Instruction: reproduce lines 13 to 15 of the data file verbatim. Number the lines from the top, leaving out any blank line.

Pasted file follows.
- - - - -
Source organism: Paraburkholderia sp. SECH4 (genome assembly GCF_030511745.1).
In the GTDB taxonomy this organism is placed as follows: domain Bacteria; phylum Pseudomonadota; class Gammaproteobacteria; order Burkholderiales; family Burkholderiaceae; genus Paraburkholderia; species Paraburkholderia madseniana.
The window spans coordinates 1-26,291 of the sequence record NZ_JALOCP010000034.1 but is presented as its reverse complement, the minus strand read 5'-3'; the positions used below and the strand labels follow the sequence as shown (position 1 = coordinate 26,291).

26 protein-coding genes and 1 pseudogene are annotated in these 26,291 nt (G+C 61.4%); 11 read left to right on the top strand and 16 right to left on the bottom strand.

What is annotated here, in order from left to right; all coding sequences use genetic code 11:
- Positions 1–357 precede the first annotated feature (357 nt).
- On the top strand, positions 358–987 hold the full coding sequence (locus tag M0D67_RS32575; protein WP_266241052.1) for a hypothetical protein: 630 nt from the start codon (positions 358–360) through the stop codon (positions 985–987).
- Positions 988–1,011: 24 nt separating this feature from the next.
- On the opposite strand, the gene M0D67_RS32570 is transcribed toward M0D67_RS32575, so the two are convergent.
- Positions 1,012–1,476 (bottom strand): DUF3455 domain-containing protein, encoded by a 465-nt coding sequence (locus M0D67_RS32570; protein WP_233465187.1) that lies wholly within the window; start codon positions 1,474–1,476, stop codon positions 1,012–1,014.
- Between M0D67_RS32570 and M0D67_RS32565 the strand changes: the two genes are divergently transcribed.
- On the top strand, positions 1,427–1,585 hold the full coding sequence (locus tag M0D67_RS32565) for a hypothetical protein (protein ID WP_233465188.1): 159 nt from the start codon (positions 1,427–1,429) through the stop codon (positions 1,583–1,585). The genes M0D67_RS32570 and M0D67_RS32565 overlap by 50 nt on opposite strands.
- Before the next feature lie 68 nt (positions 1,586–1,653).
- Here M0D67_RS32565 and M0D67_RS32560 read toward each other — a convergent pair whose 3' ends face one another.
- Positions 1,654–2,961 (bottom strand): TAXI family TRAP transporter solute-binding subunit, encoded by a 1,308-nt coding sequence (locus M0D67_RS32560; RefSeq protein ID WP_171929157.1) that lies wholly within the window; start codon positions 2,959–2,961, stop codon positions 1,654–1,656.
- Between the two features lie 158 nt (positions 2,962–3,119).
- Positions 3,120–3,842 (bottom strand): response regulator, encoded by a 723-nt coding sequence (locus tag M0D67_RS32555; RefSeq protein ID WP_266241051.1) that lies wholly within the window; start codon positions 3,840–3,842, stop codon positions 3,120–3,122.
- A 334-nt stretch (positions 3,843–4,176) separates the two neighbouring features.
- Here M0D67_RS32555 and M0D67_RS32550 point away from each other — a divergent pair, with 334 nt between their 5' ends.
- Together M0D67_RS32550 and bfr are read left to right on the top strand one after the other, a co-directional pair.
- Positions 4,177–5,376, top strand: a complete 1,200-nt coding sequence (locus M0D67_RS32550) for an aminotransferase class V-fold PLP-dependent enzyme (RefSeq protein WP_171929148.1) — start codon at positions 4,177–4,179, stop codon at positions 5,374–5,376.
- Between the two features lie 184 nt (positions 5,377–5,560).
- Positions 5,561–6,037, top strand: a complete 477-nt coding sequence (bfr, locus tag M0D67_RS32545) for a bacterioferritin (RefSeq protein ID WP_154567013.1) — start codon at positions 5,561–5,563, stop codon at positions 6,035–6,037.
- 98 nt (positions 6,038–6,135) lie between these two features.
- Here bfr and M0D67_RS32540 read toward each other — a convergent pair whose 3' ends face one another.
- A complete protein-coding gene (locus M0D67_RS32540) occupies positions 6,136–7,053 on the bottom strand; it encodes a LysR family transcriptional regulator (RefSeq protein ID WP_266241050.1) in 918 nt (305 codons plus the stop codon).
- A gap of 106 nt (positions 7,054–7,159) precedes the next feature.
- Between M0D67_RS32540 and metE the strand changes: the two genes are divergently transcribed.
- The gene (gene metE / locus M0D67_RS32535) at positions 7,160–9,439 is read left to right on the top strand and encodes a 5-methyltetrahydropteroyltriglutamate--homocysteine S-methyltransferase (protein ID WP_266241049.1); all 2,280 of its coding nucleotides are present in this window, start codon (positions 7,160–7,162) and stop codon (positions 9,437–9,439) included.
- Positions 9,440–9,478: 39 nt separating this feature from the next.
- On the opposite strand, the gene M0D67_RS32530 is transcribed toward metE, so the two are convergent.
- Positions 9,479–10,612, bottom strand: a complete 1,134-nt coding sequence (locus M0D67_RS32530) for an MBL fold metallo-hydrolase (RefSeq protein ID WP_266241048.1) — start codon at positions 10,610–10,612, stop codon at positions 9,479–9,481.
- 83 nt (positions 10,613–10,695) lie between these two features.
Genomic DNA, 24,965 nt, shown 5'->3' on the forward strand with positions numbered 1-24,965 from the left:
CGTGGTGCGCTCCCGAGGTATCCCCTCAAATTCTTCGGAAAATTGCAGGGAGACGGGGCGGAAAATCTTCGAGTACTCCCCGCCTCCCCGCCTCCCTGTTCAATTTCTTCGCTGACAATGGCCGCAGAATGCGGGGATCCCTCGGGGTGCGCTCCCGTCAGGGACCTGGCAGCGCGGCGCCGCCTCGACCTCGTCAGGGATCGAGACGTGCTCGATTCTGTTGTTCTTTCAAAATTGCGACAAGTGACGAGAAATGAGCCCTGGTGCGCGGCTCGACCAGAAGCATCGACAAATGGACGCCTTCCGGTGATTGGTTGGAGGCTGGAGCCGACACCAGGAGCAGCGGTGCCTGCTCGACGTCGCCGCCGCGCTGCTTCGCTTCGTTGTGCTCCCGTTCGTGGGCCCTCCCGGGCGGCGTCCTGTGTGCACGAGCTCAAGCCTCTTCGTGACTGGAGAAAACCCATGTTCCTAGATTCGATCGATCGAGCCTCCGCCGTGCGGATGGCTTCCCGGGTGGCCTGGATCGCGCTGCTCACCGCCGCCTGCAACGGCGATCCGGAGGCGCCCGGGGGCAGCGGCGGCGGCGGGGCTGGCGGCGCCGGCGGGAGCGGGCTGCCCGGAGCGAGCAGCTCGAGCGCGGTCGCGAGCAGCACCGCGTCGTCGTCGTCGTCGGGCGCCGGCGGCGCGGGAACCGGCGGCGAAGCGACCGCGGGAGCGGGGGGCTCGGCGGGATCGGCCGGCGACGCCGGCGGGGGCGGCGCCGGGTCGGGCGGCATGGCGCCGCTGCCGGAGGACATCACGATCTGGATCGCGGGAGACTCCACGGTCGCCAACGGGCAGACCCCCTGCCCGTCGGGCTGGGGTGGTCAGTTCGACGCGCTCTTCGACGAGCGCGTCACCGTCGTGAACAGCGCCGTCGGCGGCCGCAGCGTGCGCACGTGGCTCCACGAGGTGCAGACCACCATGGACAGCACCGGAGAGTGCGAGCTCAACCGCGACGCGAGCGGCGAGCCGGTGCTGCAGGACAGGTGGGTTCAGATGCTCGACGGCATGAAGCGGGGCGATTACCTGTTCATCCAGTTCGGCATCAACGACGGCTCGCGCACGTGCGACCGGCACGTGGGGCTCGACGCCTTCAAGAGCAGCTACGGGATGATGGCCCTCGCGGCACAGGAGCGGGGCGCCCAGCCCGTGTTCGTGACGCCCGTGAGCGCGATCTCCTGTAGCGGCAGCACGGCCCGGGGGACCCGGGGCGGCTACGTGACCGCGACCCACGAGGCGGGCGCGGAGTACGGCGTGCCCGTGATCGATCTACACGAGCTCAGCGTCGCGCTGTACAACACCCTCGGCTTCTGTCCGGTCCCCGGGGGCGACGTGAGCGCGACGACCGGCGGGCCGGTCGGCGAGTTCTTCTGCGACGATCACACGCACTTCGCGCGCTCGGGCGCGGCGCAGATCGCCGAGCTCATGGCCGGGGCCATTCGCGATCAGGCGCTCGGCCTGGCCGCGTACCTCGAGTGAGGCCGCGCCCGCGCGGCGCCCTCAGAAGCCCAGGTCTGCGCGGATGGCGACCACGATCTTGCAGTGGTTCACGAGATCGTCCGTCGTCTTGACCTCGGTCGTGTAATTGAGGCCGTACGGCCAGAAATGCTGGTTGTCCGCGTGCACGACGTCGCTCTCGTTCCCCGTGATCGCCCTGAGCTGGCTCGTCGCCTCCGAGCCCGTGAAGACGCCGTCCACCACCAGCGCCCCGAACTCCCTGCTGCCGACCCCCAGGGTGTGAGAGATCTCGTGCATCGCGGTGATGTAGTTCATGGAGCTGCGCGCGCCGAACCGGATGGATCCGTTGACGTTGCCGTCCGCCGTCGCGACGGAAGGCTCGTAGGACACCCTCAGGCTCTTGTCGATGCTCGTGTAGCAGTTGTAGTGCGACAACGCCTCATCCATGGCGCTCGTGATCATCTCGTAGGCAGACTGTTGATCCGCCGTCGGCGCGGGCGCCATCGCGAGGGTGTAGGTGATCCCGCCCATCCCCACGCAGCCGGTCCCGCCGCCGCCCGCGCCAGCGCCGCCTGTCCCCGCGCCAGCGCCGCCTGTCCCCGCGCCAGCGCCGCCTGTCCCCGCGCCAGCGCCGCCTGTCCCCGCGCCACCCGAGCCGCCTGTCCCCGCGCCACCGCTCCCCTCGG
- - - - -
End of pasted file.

- Before the next feature lie 68 nt (positions 1,586–1,653).
- Here M0D67_RS32565 and M0D67_RS32560 read toward each other — a convergent pair whose 3' ends face one another.
- Positions 1,654–2,961 (bottom strand): TAXI family TRAP transporter solute-binding subunit, encoded by a 1,308-nt coding sequence (locus M0D67_RS32560; RefSeq protein ID WP_171929157.1) that lies wholly within the window; start codon positions 2,959–2,961, stop codon positions 1,654–1,656.